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Abstract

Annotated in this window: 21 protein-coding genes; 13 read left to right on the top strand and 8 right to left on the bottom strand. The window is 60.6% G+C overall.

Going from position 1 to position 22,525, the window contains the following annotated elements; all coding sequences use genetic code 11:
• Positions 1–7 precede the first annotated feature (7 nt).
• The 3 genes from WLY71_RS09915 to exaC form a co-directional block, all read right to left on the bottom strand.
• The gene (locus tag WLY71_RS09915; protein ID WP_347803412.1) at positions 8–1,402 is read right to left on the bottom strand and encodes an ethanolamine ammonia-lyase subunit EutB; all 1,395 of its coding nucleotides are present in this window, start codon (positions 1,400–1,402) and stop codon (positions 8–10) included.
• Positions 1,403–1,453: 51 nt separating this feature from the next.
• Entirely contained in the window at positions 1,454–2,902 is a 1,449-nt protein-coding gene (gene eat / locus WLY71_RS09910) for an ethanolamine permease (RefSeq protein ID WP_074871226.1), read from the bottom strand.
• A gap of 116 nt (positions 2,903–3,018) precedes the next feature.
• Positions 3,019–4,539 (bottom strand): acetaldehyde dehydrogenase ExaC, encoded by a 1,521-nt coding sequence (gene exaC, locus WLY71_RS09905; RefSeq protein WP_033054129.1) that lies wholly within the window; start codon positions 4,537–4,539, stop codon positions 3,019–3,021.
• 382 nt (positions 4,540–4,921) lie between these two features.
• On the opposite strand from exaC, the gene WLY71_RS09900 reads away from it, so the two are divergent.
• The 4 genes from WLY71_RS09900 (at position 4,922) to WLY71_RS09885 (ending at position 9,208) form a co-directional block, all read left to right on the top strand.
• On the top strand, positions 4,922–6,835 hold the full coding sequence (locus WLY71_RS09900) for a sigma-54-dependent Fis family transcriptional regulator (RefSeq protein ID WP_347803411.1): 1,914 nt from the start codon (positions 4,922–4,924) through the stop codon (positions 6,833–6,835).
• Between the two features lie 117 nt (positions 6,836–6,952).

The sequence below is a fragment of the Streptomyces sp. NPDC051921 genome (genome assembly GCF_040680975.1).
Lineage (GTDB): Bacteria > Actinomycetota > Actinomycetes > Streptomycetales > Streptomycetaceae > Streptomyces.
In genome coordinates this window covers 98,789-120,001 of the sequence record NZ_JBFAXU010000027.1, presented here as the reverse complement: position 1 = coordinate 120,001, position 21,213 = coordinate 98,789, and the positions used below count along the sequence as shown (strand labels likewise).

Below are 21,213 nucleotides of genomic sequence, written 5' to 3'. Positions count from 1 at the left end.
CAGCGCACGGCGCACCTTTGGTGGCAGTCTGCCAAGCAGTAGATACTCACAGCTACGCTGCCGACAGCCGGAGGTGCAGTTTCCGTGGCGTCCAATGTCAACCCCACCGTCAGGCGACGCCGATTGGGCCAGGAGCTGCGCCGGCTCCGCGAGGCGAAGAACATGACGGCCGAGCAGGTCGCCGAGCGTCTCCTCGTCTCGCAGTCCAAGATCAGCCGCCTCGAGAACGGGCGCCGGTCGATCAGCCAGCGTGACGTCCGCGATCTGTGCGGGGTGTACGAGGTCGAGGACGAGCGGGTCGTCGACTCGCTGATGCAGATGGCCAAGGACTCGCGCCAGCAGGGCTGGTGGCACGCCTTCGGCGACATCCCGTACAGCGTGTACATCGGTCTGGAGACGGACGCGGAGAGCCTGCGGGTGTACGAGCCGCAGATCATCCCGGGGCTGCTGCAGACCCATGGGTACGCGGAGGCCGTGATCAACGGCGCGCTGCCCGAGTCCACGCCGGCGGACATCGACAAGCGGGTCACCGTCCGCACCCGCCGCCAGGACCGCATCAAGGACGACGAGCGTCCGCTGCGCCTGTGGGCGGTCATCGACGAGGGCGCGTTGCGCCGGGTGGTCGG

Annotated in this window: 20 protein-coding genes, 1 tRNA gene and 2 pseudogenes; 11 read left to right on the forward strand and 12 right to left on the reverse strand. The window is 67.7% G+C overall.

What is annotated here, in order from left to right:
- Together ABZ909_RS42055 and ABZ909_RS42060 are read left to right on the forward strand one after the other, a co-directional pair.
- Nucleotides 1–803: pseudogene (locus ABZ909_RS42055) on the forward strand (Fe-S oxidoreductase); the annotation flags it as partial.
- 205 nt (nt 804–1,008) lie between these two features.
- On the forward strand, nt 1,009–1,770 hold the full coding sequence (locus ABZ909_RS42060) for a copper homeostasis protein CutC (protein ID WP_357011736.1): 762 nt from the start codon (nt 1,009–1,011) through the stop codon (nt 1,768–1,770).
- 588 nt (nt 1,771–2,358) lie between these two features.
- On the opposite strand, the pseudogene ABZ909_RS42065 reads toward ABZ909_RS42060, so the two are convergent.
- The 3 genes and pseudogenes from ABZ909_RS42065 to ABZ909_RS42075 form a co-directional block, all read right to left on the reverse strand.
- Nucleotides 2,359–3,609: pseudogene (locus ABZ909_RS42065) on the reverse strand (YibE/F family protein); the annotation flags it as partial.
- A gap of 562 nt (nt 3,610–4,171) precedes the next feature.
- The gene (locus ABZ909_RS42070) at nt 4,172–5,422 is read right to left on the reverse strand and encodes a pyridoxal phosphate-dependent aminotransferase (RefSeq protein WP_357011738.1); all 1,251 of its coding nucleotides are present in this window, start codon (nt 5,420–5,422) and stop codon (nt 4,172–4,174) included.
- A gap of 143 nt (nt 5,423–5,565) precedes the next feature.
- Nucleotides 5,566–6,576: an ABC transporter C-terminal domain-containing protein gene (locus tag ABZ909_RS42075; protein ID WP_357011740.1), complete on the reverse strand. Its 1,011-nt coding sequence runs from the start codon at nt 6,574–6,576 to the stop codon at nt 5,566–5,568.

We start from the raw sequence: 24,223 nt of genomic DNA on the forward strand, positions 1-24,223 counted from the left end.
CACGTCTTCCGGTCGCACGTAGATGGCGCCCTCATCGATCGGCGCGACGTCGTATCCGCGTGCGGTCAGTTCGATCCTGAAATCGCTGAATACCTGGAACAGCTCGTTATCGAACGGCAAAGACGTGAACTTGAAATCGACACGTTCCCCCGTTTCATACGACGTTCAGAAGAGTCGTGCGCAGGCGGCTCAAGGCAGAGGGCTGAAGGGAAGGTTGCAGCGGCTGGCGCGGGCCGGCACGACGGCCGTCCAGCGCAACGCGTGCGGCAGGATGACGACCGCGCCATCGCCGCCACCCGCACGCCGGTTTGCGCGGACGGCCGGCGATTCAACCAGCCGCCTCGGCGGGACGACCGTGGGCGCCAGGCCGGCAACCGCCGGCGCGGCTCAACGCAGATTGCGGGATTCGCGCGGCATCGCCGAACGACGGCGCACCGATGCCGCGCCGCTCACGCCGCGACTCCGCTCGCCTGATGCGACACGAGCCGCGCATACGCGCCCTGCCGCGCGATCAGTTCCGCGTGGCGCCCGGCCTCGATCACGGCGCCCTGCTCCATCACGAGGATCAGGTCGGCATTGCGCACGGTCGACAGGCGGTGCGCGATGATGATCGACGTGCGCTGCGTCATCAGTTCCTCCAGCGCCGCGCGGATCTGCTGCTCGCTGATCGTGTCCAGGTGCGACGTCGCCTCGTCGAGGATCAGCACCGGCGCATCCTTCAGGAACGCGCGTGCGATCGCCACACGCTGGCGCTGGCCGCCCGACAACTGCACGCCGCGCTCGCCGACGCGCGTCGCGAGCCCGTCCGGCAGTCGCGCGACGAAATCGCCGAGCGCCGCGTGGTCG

Biotechnology is often viewed as the defining technology for the future of food and agriculture with the potential to deliver a wide range of economic and health benefits. Public acceptance of genetically modified food products is a critical factor for this emerging technology. Using data from a national survey, this study examines public acceptance of food biotechnology by modeling consumers' willingness to buy genetically modified foods. Empirical results suggest that younger, white, male and college educated individuals are more likely to accept food biotechnology. Public confidence in scientists, corporations, as well as government has significant effects on consumer acceptance of food biotechnology. While religious views influence consumer acceptance of food biotechnology, income and social/political orientations do not have significant effects. Empirical results indicate regional differences in the acceptance of genetically modified foods.

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